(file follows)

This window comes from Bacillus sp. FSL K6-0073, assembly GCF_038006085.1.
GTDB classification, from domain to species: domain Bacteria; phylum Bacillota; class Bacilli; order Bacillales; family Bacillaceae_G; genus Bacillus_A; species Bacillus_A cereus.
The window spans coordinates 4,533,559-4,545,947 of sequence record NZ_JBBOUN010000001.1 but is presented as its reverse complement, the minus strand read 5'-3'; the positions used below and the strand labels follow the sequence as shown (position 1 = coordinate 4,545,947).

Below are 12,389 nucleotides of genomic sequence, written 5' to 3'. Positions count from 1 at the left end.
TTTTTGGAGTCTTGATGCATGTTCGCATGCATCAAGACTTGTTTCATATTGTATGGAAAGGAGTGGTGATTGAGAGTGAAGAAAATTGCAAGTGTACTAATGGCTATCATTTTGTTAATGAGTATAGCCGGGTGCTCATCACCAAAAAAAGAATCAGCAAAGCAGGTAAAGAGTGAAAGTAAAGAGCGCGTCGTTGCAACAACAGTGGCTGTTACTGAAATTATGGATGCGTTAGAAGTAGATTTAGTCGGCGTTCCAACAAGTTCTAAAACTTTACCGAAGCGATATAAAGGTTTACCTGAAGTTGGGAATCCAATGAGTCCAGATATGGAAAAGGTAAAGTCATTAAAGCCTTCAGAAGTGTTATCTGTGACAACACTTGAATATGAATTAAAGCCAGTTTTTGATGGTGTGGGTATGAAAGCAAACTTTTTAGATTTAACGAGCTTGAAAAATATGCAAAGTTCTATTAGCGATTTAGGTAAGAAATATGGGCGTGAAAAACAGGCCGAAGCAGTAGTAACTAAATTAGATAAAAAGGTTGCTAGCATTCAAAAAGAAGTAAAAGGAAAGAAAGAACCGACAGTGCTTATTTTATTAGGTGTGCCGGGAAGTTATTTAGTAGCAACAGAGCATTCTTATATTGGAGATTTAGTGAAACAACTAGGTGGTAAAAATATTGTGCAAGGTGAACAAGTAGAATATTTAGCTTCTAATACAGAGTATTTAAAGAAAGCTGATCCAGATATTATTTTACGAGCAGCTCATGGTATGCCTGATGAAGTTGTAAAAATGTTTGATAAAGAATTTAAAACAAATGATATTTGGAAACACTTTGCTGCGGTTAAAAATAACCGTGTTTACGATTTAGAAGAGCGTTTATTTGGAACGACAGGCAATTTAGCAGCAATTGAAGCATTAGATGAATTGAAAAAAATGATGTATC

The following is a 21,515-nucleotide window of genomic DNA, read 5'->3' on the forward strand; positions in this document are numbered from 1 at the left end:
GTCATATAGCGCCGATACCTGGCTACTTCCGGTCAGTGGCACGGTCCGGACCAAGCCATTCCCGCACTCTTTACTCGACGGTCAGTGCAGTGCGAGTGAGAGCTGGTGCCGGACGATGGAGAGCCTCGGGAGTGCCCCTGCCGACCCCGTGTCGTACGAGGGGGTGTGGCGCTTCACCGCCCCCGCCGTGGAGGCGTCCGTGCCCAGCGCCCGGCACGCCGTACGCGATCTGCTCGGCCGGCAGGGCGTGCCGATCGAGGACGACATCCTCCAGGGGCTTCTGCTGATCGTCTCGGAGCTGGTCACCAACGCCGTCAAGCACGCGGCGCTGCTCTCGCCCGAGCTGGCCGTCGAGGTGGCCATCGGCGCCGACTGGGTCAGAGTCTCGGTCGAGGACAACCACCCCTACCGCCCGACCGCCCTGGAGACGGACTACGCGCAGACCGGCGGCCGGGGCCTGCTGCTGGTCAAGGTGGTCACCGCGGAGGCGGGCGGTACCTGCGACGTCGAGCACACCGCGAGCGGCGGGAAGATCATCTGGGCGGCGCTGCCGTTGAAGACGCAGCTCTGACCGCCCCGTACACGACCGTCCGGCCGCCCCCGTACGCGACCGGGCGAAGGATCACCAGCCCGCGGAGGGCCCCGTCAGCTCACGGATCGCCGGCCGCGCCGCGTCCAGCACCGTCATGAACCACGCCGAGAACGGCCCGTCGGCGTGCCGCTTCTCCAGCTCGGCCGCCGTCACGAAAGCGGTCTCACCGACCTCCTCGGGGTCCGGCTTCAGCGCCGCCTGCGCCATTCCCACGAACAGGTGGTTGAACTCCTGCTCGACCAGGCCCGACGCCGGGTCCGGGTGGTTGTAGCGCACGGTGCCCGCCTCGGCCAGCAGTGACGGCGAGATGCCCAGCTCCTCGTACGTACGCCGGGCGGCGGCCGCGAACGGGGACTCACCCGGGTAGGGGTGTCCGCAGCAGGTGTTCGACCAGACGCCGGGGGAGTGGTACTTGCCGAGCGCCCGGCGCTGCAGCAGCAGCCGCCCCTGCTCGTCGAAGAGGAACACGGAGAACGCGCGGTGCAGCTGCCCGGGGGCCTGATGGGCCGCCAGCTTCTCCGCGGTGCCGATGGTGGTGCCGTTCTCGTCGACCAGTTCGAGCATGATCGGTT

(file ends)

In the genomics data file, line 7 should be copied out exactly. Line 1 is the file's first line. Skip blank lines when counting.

GTCATATAGCGCCGATACCTGGCTACTTCCGGTCAGTGGCACGGTCCGGACCAAGCCATTCCCGCACTCTTTACTCGACGGTCAGTGCAGTGCGAGTGAGAGCTGGTGCCGGACGATGGAGAGCCTCGGGAGTGCCCCTGCCGACCCCGTGTCGTACGAGGGGGTGTGGCGCTTCACCGCCCCCGCCGTGGAGGCGTCCGTGCCCAGCGCCCGGCACGCCGTACGCGATCTGCTCGGCCGGCAGGGCGTGCCGATCGAGGACGACATCCTCCAGGGGCTTCTGCTGATCGTCTCGGAGCTGGTCACCAACGCCGTCAAGCACGCGGCGCTGCTCTCGCCCGAGCTGGCCGTCGAGGTGGCCATCGGCGCCGACTGGGTCAGAGTCTCGGTCGAGGACAACCACCCCTACCGCCCGACCGCCCTGGAGACGGACTACGCGCAGACCGGCGGCCGGGGCCTGCTGCTGGTCAAGGTGGTCACCGCGGAGGCGGGCGGTACCTGCGACGTCGAGCACACCGCGAGCGGCGGGAAGATCATCTGGGCGGCGCTGCCGTTGAAGACGCAGCTCTGACCGCCCCGTACACGACCGTCCGGCCGCCCCCGTACGCGACCGGGCGAAGGATCACCAGCCCGCGGAGGGCCCCGTCAGCTCACGGATCGCCGGCCGCGCCGCGTCCAGCACCGTCATGAACCACGCCGAGAACGGCCCGTCGGCGTGCCGCTTCTCCAGCTCGGCCGCCGTCACGAAAGCGGTCTCACCGACCTCCTCGGGGTCCGGCTTCAGCGCCGCCTGCGCCATTCCCACGAACAGGTGGTTGAACTCCTGCTCGACCAGGCCCGACGCCGGGTCCGGGTGGTTGTAGCGCACGGTGCCCGCCTCGGCCAGCAGTGACGGCGAGATGCCCAGCTCCTCGTACGTACGCCGGGCGGCGGCCGCGAACGGGGACTCACCCGGGTAGGGGTGTCCGCAGCAGGTGTTCGACCAGACGCCGGGGGAGTGGTACTTGCCGAGCGCCCGGCGCTGCAGCAGCAGCCGCCCCTGCTCGTCGAAGAGGAACACGGAGAACGCGCGGTGCAGCTGCCCGGGGGCCTGATGGGCCGCCAGCTTCTCCGCGGTGCCGATGGTGGTGCCGTTCTCGTCGACCAGTTCGAGCATGATCGGTT